The Invigo 8" all latex mattress uses blended Dunlop (Durolux) that is 80% synthetic latex and 20% natural latex (not the other way around) which is generally not as durable or as elastic as Dunlop that uses 100% natural latex but is much less costly

The blended Talalay used in the Dreamfoam comfort layer would also likely be a more durable choice.

In terms of quality/durability, I would give a slight edge to the synthetic blend in the support layer of the Invigo and the edge to the 100% natural Dunlop in the comfort layer of the Dreamfoam and in terms of temperature regulation, the wool in the Dreamfoam would have the edge as well. In most cases … the durability of the comfort layers would be a much more significant factor in the useful life of a mattress than the durability of the support layers.

Firmness is subjective and relative to each person’s perceptions and also depends on whether you are talking about the firmness of a comfort layer or the firmness of a support layer (an air bladder is a support layer). You can read more about the different types of firmness/softness in post #15 here. A mattress is only as firm or as soft as each person perceives it and this can vary widely between people. Their is no standardized method or naming convention that is consistent between people or different manufacturers.

There is also more about choosing a mattress for heavier body types in the links included in post #3 here that may be well worth reading as well.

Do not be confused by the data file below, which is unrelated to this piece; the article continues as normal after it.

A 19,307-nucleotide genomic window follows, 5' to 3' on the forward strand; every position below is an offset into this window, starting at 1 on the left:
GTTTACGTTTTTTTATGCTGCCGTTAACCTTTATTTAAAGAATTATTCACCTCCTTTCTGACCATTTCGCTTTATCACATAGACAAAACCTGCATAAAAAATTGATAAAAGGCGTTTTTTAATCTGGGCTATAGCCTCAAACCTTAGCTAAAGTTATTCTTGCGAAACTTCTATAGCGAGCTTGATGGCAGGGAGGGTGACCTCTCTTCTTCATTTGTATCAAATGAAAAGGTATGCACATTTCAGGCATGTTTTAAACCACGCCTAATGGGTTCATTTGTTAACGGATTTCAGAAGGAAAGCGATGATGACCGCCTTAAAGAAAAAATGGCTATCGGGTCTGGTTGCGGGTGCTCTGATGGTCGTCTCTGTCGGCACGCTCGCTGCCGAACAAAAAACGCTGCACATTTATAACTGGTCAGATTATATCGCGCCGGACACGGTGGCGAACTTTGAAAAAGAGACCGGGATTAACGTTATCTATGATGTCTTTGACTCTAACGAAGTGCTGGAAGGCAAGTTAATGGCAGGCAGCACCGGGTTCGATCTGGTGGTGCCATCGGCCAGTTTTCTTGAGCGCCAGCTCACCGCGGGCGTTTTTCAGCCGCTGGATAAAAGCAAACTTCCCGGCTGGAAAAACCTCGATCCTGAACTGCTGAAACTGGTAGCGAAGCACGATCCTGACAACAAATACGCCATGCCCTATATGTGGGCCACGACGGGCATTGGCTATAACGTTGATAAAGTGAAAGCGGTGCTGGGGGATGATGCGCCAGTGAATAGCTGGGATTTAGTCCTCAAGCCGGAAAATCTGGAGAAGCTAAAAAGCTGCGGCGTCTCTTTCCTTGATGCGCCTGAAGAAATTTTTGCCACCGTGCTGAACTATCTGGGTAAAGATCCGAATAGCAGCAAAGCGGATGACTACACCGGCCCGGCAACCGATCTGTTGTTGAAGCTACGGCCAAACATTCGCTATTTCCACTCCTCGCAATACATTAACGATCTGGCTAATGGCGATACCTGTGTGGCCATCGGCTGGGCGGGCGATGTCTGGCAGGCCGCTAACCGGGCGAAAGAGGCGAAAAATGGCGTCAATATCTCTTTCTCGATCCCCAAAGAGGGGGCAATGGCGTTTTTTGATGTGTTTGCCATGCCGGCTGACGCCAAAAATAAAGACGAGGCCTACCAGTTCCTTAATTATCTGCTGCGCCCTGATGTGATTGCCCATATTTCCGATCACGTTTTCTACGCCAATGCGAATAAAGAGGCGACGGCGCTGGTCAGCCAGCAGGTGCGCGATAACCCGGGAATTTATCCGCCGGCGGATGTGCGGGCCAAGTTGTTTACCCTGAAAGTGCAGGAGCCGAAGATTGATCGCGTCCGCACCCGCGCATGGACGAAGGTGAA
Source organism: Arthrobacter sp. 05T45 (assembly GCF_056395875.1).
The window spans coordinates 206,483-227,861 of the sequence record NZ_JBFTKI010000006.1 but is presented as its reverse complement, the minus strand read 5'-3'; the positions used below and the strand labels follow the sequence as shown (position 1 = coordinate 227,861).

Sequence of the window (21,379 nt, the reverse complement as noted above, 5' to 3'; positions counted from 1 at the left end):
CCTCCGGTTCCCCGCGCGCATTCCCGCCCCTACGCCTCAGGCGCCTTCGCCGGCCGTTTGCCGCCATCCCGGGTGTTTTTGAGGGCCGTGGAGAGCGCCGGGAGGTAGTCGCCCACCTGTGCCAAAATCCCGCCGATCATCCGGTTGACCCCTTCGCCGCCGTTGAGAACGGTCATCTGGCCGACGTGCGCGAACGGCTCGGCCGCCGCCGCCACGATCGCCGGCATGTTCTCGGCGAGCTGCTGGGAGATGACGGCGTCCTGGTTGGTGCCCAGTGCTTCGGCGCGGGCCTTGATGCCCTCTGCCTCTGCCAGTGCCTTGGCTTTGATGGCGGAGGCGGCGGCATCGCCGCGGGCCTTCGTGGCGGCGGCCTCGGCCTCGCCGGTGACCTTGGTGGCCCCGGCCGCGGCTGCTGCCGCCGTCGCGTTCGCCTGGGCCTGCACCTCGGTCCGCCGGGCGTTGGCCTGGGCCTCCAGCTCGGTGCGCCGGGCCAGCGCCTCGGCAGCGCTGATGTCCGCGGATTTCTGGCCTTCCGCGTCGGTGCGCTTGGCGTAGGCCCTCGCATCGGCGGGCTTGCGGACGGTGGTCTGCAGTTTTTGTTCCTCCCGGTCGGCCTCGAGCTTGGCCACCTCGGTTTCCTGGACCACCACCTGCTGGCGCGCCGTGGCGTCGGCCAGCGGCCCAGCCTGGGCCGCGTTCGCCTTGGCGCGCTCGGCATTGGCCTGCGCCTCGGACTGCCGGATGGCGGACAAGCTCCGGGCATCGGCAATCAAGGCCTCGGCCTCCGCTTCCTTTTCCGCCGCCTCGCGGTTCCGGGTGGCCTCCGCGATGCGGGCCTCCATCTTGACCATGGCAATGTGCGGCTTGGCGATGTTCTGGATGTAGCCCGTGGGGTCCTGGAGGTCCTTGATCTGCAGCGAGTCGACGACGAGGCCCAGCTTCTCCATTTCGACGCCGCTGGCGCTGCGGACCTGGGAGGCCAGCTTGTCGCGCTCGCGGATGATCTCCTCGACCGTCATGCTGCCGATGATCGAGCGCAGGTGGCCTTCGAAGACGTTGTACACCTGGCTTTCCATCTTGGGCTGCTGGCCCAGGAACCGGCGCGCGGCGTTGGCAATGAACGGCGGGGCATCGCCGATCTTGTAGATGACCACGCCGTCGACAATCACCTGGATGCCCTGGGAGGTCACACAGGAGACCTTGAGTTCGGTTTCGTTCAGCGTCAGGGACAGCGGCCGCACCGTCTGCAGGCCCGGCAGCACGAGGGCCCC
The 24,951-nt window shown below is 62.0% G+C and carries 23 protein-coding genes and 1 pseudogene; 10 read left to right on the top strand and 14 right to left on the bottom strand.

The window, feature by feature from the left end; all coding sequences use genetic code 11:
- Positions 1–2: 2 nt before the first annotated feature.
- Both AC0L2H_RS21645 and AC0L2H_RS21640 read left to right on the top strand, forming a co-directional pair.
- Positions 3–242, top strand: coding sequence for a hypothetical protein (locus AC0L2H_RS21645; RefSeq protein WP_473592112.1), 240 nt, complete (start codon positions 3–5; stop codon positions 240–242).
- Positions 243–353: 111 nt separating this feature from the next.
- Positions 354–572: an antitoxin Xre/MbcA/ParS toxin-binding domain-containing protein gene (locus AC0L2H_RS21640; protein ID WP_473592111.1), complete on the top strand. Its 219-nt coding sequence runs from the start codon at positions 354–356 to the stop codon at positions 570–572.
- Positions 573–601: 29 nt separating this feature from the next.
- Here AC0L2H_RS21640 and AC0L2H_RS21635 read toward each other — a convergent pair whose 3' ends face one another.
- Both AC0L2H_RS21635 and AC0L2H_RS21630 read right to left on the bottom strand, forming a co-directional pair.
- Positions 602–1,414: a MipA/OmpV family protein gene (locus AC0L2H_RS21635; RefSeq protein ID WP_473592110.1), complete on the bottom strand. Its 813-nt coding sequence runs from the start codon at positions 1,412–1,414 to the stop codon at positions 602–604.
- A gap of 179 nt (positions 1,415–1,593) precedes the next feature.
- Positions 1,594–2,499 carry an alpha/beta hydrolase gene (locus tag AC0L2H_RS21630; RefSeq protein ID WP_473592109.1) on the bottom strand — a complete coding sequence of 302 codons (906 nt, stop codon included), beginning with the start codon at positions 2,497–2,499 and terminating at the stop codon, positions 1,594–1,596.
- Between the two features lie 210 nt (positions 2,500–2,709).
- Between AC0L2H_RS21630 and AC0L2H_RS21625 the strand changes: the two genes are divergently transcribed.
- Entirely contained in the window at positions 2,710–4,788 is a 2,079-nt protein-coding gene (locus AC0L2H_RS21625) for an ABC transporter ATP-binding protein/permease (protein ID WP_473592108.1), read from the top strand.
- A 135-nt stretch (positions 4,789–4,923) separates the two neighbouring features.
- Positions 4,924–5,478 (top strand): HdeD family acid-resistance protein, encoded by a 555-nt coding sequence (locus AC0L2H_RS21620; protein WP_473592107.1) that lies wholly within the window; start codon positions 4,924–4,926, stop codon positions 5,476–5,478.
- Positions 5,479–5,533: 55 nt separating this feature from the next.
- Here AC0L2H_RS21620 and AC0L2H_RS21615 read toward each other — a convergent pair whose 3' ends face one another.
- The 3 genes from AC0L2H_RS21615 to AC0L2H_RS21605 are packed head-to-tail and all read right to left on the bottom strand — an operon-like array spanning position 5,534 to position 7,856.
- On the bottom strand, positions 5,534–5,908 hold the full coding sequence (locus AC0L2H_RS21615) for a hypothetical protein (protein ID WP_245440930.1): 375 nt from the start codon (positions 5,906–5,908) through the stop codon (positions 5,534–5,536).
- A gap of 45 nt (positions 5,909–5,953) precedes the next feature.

Unfortunately this is a fairly typical experience with mattress warranties … especially with larger manufacturers who tend to use lower quality materials in the upper layers of their mattresses. The compression, softening, and breakdown of lower quality/density materials in the comfort layers especially is usually the weak link of a mattress. In most cases … foam softening or the compression or breakdown of fiber materials that leads to the loss of comfort and support is the reason most people need to replace a mattress and this isn’t covered under warranty unless there is an actual unweighted impression that is deeper than the warranty exclusion which is rarely the case. Even then there are other warranty exclusions that can invalidate a warranty (such as any stains on the mattress). A warranty in other words has very little to do with the useful life of a mattress and is mostly for marketing reasons.

You can read more about warranties in post #174 here but knowing the quality and durability of the materials in a mattress is a much more effective way to assess the relative durability of a mattress and it’s useful comfort life. There is more about the factors that can affect durability and the useful life of a mattress in post #4 here and the posts it links to.

Back to the choice between Dreamfoam and Invigo you are down to final choices between “good and good” and your confidence in the suitability of each mattress in terms of PPP, and the options you have after a purchase to further customize the mattress, exchange layers, or return the mattress may be an important part of the “value” of a mattress purchase that you haven’t tried or tested in person.